The United States has two primary legal tools for dollar outcasting: Section 311 of the Patriot Act and the Specially Designed Nationals and Blocked Persons (SDN) List. Section 311 empowers the Treasury Department to compel U.S. banks to deny services to any entity designated as a “primary money laundering concern.”15 In particular, Section 311(b)(5) allows the Treasury Department to ban U.S. banks from providing correspondent banking services to the designated entity, effectively cutting off its access to dollar clearing and denying it meaningful participation in the global financial system. Without this access, a bank is unable to provide its foreign clients with the dollar payments services they require. Critically, this tool can be brought to bear against an entire jurisdiction (e.g., Iran) or a single bank (e.g., one serving terrorist groups). It can function as a machete or a scalpel. As Juan Zarate writes, such action is a “virtual financial death penalty,” for the reasons discussed earlier.16
Moreover, the Treasury Department often uses Section 311 to coerce foreign financial institutions without even applying these measures directly. Section 311 requires the Department to issue a notice of proposed rulemaking (NPRM) before designating a primary money laundering concern, effectively a formal threat that implies a high risk of impending legal action. Doing so imposes reputational costs (and possible subsequent regulatory scrutiny) on any bank that continues to transact with the threatened entity and signals potential future regulatory action against the entity that could bar it—and potentially any of its counterparties—from the U.S. market.
The mere threat of Section 311 designation has been catastrophic for targeted institutions.17 In September 2005, Treasury designated Banco Delta Asia (BDA) as a primary money laundering concern and published an NPRM that would bar U.S. banks from providing correspondent banking services to BDA.18 The proposed rule cited BDA's provision of banking services to facilitate a variety of criminal activities and violations of international law by the government of North Korea. The rule's true target was North Korea, via BDA as a financial intermediary.19 The effect was immediate: 34 percent of BDA deposits totaling over US$130 million were withdrawn in days, and U.S. banks quickly ceased all business with BDA, cutting it off from dollar financing. The bank ultimately collapsed and was forced into receivership. Other banks around the world with links to the North Korean government swiftly cut ties and preemptively froze North Korean assets, accounts, and transactions.20 All of this unfolded within a year and without any actual sanctions. The final rule imposing the fifth Section 311 Special Measure (banning correspondent accounts) was not promulgated until March 2007.21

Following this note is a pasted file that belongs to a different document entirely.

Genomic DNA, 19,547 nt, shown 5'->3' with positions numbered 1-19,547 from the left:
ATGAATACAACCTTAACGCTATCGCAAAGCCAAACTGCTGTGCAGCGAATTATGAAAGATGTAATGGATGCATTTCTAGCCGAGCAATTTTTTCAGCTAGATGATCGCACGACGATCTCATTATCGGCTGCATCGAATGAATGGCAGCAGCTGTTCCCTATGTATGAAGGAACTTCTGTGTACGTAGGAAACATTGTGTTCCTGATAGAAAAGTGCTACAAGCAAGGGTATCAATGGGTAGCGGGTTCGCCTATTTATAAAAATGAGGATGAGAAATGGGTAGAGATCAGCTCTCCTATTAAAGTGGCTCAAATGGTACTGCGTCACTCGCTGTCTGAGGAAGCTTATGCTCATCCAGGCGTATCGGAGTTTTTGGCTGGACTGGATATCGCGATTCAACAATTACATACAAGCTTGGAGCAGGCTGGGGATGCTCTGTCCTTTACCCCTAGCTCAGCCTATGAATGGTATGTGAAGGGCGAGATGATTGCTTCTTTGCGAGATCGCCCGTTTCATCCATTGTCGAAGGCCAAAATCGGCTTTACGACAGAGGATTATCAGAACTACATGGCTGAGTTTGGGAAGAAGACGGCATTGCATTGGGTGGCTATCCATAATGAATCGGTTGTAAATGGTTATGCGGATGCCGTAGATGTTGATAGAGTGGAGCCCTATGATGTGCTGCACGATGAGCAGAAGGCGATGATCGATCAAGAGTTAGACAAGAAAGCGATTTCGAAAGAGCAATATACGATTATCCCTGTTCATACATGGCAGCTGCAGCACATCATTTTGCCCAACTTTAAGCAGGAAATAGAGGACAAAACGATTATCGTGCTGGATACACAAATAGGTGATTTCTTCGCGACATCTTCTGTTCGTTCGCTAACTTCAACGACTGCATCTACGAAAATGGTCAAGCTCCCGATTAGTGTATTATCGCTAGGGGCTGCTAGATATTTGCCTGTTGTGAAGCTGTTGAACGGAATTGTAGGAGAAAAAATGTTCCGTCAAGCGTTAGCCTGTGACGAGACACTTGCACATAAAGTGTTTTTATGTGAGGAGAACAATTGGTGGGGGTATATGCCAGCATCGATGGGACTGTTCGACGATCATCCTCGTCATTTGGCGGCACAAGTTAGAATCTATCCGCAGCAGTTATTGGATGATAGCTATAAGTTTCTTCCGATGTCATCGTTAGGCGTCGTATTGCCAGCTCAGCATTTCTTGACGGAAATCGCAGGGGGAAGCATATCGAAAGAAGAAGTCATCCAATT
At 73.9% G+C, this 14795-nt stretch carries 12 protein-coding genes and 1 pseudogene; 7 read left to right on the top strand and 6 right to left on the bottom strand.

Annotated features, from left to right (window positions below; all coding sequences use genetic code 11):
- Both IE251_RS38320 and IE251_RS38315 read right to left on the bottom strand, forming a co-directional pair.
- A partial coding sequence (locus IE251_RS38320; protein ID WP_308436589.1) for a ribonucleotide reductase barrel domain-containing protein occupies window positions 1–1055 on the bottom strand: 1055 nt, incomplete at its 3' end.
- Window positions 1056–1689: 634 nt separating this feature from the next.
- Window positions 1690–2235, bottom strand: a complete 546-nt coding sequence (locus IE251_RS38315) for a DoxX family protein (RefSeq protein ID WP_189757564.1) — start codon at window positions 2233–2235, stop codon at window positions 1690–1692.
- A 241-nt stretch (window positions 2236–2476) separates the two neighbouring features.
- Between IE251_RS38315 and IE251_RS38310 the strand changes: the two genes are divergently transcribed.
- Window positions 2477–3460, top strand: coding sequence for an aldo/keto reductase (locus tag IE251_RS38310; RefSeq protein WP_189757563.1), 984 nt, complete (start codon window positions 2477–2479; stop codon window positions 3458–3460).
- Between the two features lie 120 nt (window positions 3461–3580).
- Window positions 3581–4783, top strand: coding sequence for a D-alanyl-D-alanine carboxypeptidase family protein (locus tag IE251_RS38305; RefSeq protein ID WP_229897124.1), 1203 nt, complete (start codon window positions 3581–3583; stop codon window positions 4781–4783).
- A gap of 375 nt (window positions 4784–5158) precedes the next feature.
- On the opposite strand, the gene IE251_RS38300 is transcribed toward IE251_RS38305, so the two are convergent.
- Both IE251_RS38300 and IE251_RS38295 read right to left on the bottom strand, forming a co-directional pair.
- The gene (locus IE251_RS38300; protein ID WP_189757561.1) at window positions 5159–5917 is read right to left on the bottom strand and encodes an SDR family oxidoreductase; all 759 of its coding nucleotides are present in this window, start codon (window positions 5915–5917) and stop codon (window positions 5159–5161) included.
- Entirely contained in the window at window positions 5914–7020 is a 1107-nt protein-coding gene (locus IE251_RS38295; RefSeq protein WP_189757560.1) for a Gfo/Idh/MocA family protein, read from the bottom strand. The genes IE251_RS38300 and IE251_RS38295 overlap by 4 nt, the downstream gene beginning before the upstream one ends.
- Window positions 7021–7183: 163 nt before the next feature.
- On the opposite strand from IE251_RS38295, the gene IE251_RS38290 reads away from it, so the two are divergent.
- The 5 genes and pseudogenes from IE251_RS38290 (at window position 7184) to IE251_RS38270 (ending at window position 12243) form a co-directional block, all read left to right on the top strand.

More recently, the Treasury Department's publication in February 2018 of an NPRM that would prohibit Latvian ABLV Bank from maintaining a correspondent account under Section 311 led the bank to fold within days of the announcement.22 Accused of money laundering, including on behalf of North Korea's nuclear missile program, ABLV faced immediate deposit outflows and a liquidity crisis following the announcement. On February 24, 2018, the European Central Bank announced ABLV would be wound down.23 For now, the United States' exorbitant power to sanction remains as strong as ever.
The Treasury also engages in dollar outcasting using the SDN list—the list of individuals and entities with whom transactions by U.S. persons are blocked pursuant to sanctions programs under the International Emergency Economic Powers Act, Trading with the Enemy Act, and other particularized sanctions statutes.24 Inclusion on the SDN list requires U.S. banks and financial institutions to freeze the assets of the designated entity and to deny additional transactions with them, effectively limiting their access to existing financial resources and cutting off access to dollar financing (similar to Section 311).
Both of these tools rely on three interrelated features of global dollar finance for their efficacy. First, the interconnected nature of the global banking system means that continuing to do business with a designated entity, or an intermediary of a designated entity under Section 311, risks exposure to liability. The bank of a primary money laundering concern, after all, is also a money launderer.25
Second, and consequent to the first, the choice between cutting ties with illicit actors, plus the banks that (allegedly) handle their money, and losing access to the U.S. financial market is an easy one.26 No bank will choose the illicit business of a single client (or even a country or set of clients) over access to dollar clearing services because to do so would kill the rest of their business.27 Consequently, dollar sanctions against a foreign financial institution under domestic law will often result in the isolation of the targeted institution not only by U.S. banks but by foreign banks who are concerned with maintaining their dollar market access.